Here are some steps to help guide your organization as you implement a DevSecOps approach:
Step 1: Foster a Security-Conscious Culture
Begin creating a DevSecOps environment in your organization by cultivating a culture that values security as much as speed and efficiency.
Encourage collaboration between development, operations, and security teams.
Each team should understand the importance of their role in the software development process and how their actions can impact security. This includes educating developers about secure coding practices, ensuring that operations teams understand the implications of configuration management, and making sure that the security team is involved in the design and implementation of security measures.
Celebrate security teams.
Too often, security only receives recognition when there’s a breach. By celebrating security work on a regular basis and highlighting the mitigations and defenses created by application security teams, security gains visibility as a valuable part of your process.
Highlight security at every level of your organization.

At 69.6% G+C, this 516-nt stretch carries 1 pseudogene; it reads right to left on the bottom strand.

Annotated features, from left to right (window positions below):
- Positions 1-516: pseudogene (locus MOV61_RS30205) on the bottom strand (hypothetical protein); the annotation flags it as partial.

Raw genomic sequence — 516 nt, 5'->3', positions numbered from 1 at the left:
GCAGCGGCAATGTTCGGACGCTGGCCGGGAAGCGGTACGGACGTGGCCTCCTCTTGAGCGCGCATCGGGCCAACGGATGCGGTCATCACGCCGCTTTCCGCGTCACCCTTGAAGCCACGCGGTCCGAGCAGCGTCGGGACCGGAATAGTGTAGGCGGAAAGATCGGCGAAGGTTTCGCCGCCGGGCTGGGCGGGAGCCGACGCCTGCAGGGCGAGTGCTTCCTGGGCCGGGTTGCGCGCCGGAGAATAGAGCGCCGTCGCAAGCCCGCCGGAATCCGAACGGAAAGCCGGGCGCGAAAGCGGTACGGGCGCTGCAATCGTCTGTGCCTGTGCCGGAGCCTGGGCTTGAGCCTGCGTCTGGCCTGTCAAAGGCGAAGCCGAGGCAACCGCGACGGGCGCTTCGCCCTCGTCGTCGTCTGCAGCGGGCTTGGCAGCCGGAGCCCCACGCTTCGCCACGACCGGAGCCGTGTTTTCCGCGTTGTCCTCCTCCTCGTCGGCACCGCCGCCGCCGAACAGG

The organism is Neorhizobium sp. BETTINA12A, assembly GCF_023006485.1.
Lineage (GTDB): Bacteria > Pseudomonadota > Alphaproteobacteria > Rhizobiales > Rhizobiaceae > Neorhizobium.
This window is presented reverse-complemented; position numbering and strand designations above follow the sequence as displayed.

To be successful, the culture shift into a DevSecOps environment needs to happen at all levels of the organization. It’s not enough for developers to be trained on secure coding practices if their leaders are only accountable for velocity metrics and not security ones.
Security KPIs need to make their way to the boardroom where executive leadership and board members review them regularly. By treating security outcomes as business-critical at the top, they become equally important in the day-to-day work of all teams—including engineering.
Step 2: Deliver Application Security “By Design”
One of the mistakes many organizations make when adopting DevSecOps is shifting security testing left without first ensuring alignment between security and development teams on priorities.
Consider the example of Log4j. While it has a severity score of 10.0, critical by every standard, it might not be a high-priority fix for developers. They may consider the risk of exploitation to be an edge case, or think that it's too difficult a patch for the level of risk it imposes.
However, security teams will flag issues like this as a must-fix, simply due to the CVSS score being critical. By having conversations around priorities in the early stages of development, security and development teams can align on application architecture, expected risks, and prioritization of different types of issues.
This will lead to faster security remediation in later stages of development, because when testing is done, there’s less need to have drawn out conversations on priority or alignment. By defining security needs upfront and ensuring that teams are aligned before code is first committed, teams can increase velocity of delivery without sacrificing the security of their code.